There's nothing vanilla about Jim Reddekopp other than everything he lives and breathes, of course.
Reddekopp is the self-described head bean at Hawaiian Vanilla Co., which claims to have produced the first commercially grown vanilla in the U.S.
Here on the Hamaukua Coast in the northeastern rain forest of the Big Island, he grows tropical vanilla orchids, hosts entertaining plantation tours, serves a vanilla-infused luncheon and runs an on-site vanilla products store.
The northern quarter of the island holds several intriguing places just right for a food lover's tour: the vanilla plantation, an exotic mushroom farm, a macadamia nut factory, a grocery store selling locally grown products, organic tropical fruit stands and restaurants specializing in local fare.
My husband, Michael, and I decided to taste-test the scene.
We started about 30 miles north of Hilo, driving three miles uphill from Mamalahoa Highway on Pohakea Road toward Hawaiian Vanilla's headquarters in Paauilo, our ears popping as we gained 2,000 feet in elevation. Reddekopp and his wife, Tracy, began their 20-acre farm, which has two acres dedicated to vanilla production, in 1998.
On the tour, our group walked to one of four shade houses holding dozens of vanilla orchid plants. Inside, Reddekopp showed how they loop the orchid vines to get maximum growth from the plants that, without flowers, look like leafy house plants.
He also demonstrated how he hand-pollinates vanilla orchids so they will grow vanilla bean pods. (It's a tedious process.)
At the Vanilla Shoppe, guests were seated around a long dining table while Reddekopp whipped up vanilla garam masala shrimp with vanilla-pineapple chutney served on a crostini.
The official "Vanilla Luncheon" followed with vanilla lemonade; vanilla iced tea; organic salad with feta cheese and vanilla-honey peppered pecans with vanilla-raspberry balsamic dressing; roasted potatoes with vanilla-Southwest rub; and a vanilla-citrus-bourbon chicken sandwich with vanilla-caramelized onions, vanilla barbecue sauce and vanilla-mango chutney. Dessert was vanilla lilikoi (passionfruit) curd over (you guessed it) vanilla ice cream.
Although my husband (a former chef) and I initially were concerned that we might be "over-vanillaed," we enjoyed the meal. Except in the ice cream, vanilla was a background flavor that added a comfort-food appeal to the meal.
Sauces, seasonings, teas, nuts and more were for sale in the Vanilla Shoppe; the first ingredient listed on most was "love" to show the family's passion for its products.
From Hawaiian Vanilla we drove 11 miles south along the scenic Mamalahoa Highway to Hamakua Heritage Farm and its mushroom factory.
Hamakua grows pioppini and alii (also called black poplar and king oyster, respectively) mushrooms in what looks like mayonnaise jars in bright rooms with skylights and grow lights.
"Unlike most mushrooms, our mushrooms don't sit in the dark and eat manure," said tour coordinator Jane Holmes. "Our mushrooms are enlightened."
The mushrooms feed on a growing material, or "substrate" of ground-up eucalyptus, corn cobs and wheat germ. "Our factory smells like a bakery," she said.
Hamakua has partnered with local companies to incorporate mushrooms in foods such as lavash, butter cookies, brownies, "chocorooms," mango and lilikoi butters and even coffee.
"You don't really taste the mushrooms," Holmes said, "but they add the rich, buttery taste of umami."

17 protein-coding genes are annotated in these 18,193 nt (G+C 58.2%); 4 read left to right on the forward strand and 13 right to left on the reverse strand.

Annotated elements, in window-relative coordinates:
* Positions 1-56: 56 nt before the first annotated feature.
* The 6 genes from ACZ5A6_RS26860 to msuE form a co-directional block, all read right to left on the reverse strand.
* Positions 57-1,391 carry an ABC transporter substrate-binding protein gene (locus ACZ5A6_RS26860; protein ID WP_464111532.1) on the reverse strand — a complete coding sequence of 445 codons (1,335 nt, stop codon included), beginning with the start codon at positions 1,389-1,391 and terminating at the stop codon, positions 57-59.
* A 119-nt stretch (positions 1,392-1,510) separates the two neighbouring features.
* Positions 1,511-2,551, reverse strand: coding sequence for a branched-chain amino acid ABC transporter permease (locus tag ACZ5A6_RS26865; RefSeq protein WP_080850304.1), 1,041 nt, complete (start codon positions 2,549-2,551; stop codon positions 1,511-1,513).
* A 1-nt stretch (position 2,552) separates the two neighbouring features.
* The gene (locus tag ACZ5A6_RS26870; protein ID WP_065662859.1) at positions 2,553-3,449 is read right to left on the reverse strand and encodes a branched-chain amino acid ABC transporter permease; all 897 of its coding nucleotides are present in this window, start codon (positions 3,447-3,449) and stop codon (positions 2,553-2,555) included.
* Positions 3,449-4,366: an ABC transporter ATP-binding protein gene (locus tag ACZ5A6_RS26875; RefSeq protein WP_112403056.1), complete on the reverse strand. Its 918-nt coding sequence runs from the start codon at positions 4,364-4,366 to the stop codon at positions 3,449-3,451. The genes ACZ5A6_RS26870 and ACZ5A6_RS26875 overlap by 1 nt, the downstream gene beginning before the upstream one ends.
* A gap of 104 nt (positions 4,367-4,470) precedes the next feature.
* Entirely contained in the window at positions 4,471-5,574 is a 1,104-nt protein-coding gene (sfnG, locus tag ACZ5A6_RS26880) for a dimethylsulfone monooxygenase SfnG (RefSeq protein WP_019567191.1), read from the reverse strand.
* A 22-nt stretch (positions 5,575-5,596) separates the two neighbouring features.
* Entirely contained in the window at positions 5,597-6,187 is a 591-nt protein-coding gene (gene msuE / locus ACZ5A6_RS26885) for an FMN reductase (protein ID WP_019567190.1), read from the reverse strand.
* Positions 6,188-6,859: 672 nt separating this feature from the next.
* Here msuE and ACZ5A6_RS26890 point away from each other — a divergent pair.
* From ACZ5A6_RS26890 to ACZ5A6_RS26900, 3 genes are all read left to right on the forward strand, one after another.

Of course, the gift shop has a variety of colorful mushroom-shaped earrings.
Info: Hamakua Heritage Farm/Hamakua Mushrooms, 36-221 Manowaiopae Homestead Road, Laupahoehoe; (808) 962-0017, www.hamakuamushrooms.com Tours, tastings and shop; tour reservations required.
Hawaiians grew taro, sweet potatoes and sugar cane on the Kohala Peninsula on the northern tip of the island long before Europeans arrived. We headed there to see what's growing now and to take a beach-to-mountain scenic loop.
Our first stop was at the Hamakua Macadamia Nut Co. (not related to the mushroom folks) in Waimea. A 10-minute video showed the intricacies of extracting the rich nuts out of their extremely hard shells and sorting them into whole nuts and the pieces used for trail mix or pressed for oil.
On the self-guided tour we looked through large windows as workers were making nut brittle by spreading melted butter and sugar with macadamias onto marble slabs.
Other workers poured the nuts into the "flavoring panner," which looked like a small cement mixer, to coat them with any of nearly a dozen flavors, including wasabi, island onion, garlic butter and herbs, black peppah and chili peppah. There were even Spam-flavored macs, which come in boxes that resemble the packaging for one of Hawaii's favorite foods. I didn't detect the spiced-ham flavor, but they were salty.
Our family favorite was the Kona-coffee glazed nuts, although Michael was also partial to the rum-glazed macs.
Info: Hamakua Macadamia Nut Co., 61-3251 Maluokalani St., Kawaihae; (888) 643-6688, www.hawnnut.com.
Market and farm tours
As we drove north from the dry coastal area we entered wetter farm country. Family-run Kohala Grown Market in Hawi — a colorful, low-key village — sells only fruits and vegetables grown on the Big Island.
The day of our visit the boutique market was offering mangoes, ulu (breadfruit), red Cuban bananas and other tropical fruits as well as organic oranges, lemons and limes. The lime was the largest, most flavorful one I've ever had.
The market's Kohala Grown Farm Tours lead excursions to visit farms that produce, among other foodstuffs, jackfruit, taro (for poi), organic vegetables, cacao (for chocolate), coffee and spices. The tours end with lunch at Sushi Rock (not associated with mainland cafes with a similar name), which uses organic and local ingredients as much as possible, including fish, produce and goat cheese.